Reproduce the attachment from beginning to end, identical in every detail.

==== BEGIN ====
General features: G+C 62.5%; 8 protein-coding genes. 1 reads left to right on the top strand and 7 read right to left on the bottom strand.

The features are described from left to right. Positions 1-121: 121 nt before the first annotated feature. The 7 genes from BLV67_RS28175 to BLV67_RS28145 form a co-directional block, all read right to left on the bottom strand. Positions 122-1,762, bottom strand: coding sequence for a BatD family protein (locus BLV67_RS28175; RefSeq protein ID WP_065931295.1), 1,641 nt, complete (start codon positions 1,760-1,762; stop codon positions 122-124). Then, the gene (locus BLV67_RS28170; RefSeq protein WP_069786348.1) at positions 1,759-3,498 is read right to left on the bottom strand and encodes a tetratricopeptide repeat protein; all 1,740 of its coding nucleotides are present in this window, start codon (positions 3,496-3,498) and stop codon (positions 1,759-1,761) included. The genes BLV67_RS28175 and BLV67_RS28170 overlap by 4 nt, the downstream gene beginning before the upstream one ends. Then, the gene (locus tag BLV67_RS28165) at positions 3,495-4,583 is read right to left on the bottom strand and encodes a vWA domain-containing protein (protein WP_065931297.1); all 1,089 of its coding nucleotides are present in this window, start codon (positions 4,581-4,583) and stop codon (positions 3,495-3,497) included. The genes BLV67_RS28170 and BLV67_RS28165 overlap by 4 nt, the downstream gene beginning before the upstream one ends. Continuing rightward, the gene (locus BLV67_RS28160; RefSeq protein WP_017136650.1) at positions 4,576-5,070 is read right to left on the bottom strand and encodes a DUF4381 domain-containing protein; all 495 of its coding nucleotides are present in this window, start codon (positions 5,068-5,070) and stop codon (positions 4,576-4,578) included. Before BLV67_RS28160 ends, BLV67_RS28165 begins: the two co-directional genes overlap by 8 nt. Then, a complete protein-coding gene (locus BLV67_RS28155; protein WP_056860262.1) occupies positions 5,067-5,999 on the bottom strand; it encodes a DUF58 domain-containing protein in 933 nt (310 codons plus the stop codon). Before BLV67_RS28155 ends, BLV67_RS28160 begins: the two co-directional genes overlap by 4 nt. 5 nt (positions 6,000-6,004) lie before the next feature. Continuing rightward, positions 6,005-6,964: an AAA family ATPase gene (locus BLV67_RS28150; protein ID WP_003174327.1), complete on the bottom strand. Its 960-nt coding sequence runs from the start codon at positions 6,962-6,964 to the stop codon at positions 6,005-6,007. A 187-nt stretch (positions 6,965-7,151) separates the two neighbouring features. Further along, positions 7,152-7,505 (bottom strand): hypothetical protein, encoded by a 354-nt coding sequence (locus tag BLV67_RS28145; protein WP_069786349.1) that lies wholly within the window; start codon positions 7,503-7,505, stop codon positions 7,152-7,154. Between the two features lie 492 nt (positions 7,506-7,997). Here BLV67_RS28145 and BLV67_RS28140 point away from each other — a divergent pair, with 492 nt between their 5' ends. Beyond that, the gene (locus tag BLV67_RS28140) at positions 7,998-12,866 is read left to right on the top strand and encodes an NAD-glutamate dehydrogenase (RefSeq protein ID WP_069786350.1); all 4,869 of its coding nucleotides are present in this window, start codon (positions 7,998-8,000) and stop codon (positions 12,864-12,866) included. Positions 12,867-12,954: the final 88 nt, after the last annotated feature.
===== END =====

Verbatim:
General features: G+C 62.5%; 8 protein-coding genes. 1 reads left to right on the top strand and 7 read right to left on the bottom strand.

The features are described from left to right. Positions 1-121: 121 nt before the first annotated feature. The 7 genes from BLV67_RS28175 to BLV67_RS28145 form a co-directional block, all read right to left on the bottom strand. Positions 122-1,762, bottom strand: coding sequence for a BatD family protein (locus BLV67_RS28175; RefSeq protein ID WP_065931295.1), 1,641 nt, complete (start codon positions 1,760-1,762; stop codon positions 122-124). Then, the gene (locus BLV67_RS28170; RefSeq protein WP_069786348.1) at positions 1,759-3,498 is read right to left on the bottom strand and encodes a tetratricopeptide repeat protein; all 1,740 of its coding nucleotides are present in this window, start codon (positions 3,496-3,498) and stop codon (positions 1,759-1,761) included. The genes BLV67_RS28175 and BLV67_RS28170 overlap by 4 nt, the downstream gene beginning before the upstream one ends. Then, the gene (locus tag BLV67_RS28165) at positions 3,495-4,583 is read right to left on the bottom strand and encodes a vWA domain-containing protein (protein WP_065931297.1); all 1,089 of its coding nucleotides are present in this window, start codon (positions 4,581-4,583) and stop codon (positions 3,495-3,497) included. The genes BLV67_RS28170 and BLV67_RS28165 overlap by 4 nt, the downstream gene beginning before the upstream one ends. Continuing rightward, the gene (locus BLV67_RS28160; RefSeq protein WP_017136650.1) at positions 4,576-5,070 is read right to left on the bottom strand and encodes a DUF4381 domain-containing protein; all 495 of its coding nucleotides are present in this window, start codon (positions 5,068-5,070) and stop codon (positions 4,576-4,578) included. Before BLV67_RS28160 ends, BLV67_RS28165 begins: the two co-directional genes overlap by 8 nt. Then, a complete protein-coding gene (locus BLV67_RS28155; protein WP_056860262.1) occupies positions 5,067-5,999 on the bottom strand; it encodes a DUF58 domain-containing protein in 933 nt (310 codons plus the stop codon). Before BLV67_RS28155 ends, BLV67_RS28160 begins: the two co-directional genes overlap by 4 nt. 5 nt (positions 6,000-6,004) lie before the next feature. Continuing rightward, positions 6,005-6,964: an AAA family ATPase gene (locus BLV67_RS28150; protein ID WP_003174327.1), complete on the bottom strand. Its 960-nt coding sequence runs from the start codon at positions 6,962-6,964 to the stop codon at positions 6,005-6,007. A 187-nt stretch (positions 6,965-7,151) separates the two neighbouring features. Further along, positions 7,152-7,505 (bottom strand): hypothetical protein, encoded by a 354-nt coding sequence (locus tag BLV67_RS28145; protein WP_069786349.1) that lies wholly within the window; start codon positions 7,503-7,505, stop codon positions 7,152-7,154. Between the two features lie 492 nt (positions 7,506-7,997). Here BLV67_RS28145 and BLV67_RS28140 point away from each other — a divergent pair, with 492 nt between their 5' ends. Beyond that, the gene (locus tag BLV67_RS28140) at positions 7,998-12,866 is read left to right on the top strand and encodes an NAD-glutamate dehydrogenase (RefSeq protein ID WP_069786350.1); all 4,869 of its coding nucleotides are present in this window, start codon (positions 7,998-8,000) and stop codon (positions 12,864-12,866) included. Positions 12,867-12,954: the final 88 nt, after the last annotated feature.